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Ireland - Piano Works Volume 3
John Ireland’s piano music, some of the most appealing British piano music of the twentieth century, reflects the composer’s many interests: his love of literature, his interest in paganism and Celtic mysticism, as well as the bitter-sweet regret of the passing of love. irelanThis recording includes Ireland’s Piano Sonata, whose third movement is associated with Chanctonbury Ring on the Sussex South Downs, and the four Preludes, the third of which, The Holy Boy, written on Christmas Day 1913, is one of Ireland’s most popular and touching melodies.
“Comparative listening to the meaty Sonata that Ireland wrote between 1918 and 1920 (the one work common to all three releases) finds both Rowlands and Bebbington allowing themselves rather greater breathing space than the more urgently propulsive Lenehan (who whips up quite a gale in the first movement's development).
Each is a mightily convincing proponent, though Rowlands's interpretation carries particular authority: during the late 1950s he studied intensively with Ireland (the booklet contains a most engaging and fascinating personal reminiscence) and it was Rowlands whom the composer recommended to Richard Itter of Lyrita for its complete recorded edition.
With no editing facilities available, single takes were a necessity in sessions spanning January 1959 to March 1963 which took place in the music room of Itter's Buckinghamshire home.
Captured in perfectly acceptable mono sound, Rowlands's memorably intimate performances betoken a very special empathy for this repertoire.
Indeed, his playing throughout these three well filled CDs evinces a selfless dedication, recreative wonder and abundant poetic instinct.
As for the two new collections, Lenehan effortlessly maintains the favourable impression left by the first two instalments in his series (reviewed above). With his pellucid, exquisitely variegated tonal palette, he makes a gorgeous thing of The Almond Trees, plumbs real depths in Spring will not wait and the central “Cypress” from Green Ways, and masterminds superbly involving accounts of the gale-tossed Equinox and mercurial Ballade of London Nights. What's more, he has been accorded crystal-clear yet nicely atmospheric engineering.
For first-timers, however, Bebbington's programme provides a pretty much ideal introduction, containing two of Ireland's most popular and durable achievements, namely Decorations and London Pieces – both given with such winning aplomb, scrupulous care and heartwarming sense of new discovery that it's hard not to fall in love with them all over again (the vernally fresh 'Chelsea Reach' positively beams with joy).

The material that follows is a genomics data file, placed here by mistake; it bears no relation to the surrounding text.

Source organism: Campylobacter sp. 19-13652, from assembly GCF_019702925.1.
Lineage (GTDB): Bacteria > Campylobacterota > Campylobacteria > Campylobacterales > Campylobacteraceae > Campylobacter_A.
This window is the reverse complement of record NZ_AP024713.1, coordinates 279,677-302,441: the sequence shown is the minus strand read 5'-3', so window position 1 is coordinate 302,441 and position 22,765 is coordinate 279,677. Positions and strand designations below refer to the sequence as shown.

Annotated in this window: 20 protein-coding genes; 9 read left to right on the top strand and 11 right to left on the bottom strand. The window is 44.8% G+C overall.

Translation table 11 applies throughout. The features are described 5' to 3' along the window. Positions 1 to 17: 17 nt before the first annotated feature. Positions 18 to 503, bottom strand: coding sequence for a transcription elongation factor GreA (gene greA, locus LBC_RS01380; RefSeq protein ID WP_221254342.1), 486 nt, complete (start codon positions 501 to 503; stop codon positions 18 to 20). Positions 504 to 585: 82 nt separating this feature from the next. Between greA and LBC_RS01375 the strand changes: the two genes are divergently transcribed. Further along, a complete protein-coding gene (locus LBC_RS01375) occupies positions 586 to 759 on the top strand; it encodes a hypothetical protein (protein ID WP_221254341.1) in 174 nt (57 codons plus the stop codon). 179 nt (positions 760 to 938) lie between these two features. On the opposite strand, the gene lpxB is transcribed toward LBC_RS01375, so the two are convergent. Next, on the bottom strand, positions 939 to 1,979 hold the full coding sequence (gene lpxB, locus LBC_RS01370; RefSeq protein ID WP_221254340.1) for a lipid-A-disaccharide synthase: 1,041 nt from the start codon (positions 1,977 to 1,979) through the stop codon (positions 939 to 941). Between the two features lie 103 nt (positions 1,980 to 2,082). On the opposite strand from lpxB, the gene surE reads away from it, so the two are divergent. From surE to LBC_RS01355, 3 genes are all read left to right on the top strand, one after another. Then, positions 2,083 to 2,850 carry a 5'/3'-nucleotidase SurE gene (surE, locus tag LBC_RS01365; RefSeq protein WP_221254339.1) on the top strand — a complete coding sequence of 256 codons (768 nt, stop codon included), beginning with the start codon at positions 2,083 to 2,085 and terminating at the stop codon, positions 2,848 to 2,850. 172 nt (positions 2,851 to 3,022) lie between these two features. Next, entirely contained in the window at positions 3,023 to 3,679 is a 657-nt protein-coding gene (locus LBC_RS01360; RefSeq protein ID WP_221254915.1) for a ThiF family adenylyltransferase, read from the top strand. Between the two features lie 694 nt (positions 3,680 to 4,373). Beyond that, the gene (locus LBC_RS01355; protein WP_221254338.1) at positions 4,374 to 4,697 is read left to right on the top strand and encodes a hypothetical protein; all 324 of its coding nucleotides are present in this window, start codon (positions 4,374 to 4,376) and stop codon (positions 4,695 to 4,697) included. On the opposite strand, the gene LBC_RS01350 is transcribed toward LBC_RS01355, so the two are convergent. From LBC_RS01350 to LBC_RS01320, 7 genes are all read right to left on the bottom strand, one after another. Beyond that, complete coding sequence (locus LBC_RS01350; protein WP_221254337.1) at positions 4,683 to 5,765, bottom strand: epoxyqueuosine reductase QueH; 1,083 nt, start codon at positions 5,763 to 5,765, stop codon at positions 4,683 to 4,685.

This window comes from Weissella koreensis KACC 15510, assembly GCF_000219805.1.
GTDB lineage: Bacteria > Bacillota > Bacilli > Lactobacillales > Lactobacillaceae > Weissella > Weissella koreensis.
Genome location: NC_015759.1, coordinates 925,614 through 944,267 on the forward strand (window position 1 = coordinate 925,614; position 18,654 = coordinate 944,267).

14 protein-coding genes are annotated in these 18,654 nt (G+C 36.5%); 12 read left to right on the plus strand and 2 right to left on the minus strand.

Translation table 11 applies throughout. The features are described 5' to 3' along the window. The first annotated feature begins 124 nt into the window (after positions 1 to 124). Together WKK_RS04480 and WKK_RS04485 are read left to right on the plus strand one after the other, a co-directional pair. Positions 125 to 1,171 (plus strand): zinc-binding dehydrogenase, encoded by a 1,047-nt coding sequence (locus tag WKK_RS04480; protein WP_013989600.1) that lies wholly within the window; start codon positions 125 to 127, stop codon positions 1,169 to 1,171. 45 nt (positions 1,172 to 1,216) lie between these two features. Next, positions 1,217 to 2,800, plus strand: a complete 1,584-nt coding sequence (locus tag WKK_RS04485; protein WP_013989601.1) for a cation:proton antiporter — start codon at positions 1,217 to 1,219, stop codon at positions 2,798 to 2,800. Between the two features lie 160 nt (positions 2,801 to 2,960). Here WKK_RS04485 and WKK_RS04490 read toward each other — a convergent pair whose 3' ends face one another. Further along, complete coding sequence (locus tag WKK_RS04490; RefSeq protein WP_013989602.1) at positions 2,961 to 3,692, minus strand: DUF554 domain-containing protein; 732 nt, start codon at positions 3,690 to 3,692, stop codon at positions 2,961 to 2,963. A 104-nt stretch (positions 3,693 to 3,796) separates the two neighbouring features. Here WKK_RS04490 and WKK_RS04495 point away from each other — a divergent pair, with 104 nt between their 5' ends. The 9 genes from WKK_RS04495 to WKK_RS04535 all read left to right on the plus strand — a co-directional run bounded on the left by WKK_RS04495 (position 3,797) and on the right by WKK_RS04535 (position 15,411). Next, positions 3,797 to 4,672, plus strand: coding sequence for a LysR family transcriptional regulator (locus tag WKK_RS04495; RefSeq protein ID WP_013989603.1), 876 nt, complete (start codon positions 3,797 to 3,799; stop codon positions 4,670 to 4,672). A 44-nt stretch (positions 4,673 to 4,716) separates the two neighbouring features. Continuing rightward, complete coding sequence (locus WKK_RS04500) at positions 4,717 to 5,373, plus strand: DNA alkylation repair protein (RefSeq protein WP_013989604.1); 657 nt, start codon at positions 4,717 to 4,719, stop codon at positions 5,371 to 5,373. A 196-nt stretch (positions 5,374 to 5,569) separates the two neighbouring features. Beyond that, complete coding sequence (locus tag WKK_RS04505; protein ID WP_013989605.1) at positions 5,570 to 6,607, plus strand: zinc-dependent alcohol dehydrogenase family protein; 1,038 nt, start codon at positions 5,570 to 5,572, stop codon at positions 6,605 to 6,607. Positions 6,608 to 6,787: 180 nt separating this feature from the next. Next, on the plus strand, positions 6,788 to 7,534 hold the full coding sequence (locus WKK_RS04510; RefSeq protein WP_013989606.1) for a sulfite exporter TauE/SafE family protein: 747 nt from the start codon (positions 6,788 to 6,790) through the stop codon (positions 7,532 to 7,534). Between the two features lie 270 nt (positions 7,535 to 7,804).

Elsewhere, Bebbington displays wonderful control in the leaner-textured and economically argued Sonatina, just as he is acutely responsive to the fearful undertow of the Ballade (close cousin to the riveting Legend for piano and orchestra). Somm's sound is clean and true.” Gramophone Classical Music Guide, 2010
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John Ireland Piano Music
“Captured in perfectly acceptable mono sound, Rowland's memorably intimate performances betoken a very special empathy for this repertoire.” Gramophone Magazine, October 2008
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John Ireland - The Piano Music
"How can the critics begin to understand my music if they have never read Machen?" This was a question heard to fall on more than one occasion from John Ireland’s lips. Ireland came of a literary family, and literature and literary people played a natural part in the formation of his personality. Most influential of all were the works of Arthur Machen the Welsh writer, who was to Ireland almost what Yeats was to Bax. Ireland had dreamt in fire - after his first encounter with Machen it was only a matter of time before he worked in fire also. In the wake of The House of Souls and The Hill of Dreams a smouldering coal flared gloriously into flame. For Machen loved all memoried things and places, things with a past behind them - and the more remote the past the greater he felt able to partake of them. He hailed from a forgotten country in the West, a land of dark and ancient woods and streams and deep sunken lanes, the ancient Welsh kingdom of Gwent …
“Eric Parkin's… is completely inside Ireland's idiom, well understanding the darker emotional complexities and yearnings that may underlie a seemingly casual phrase or carefree melodic line.” BBC Music Magazine, October 2008 *****
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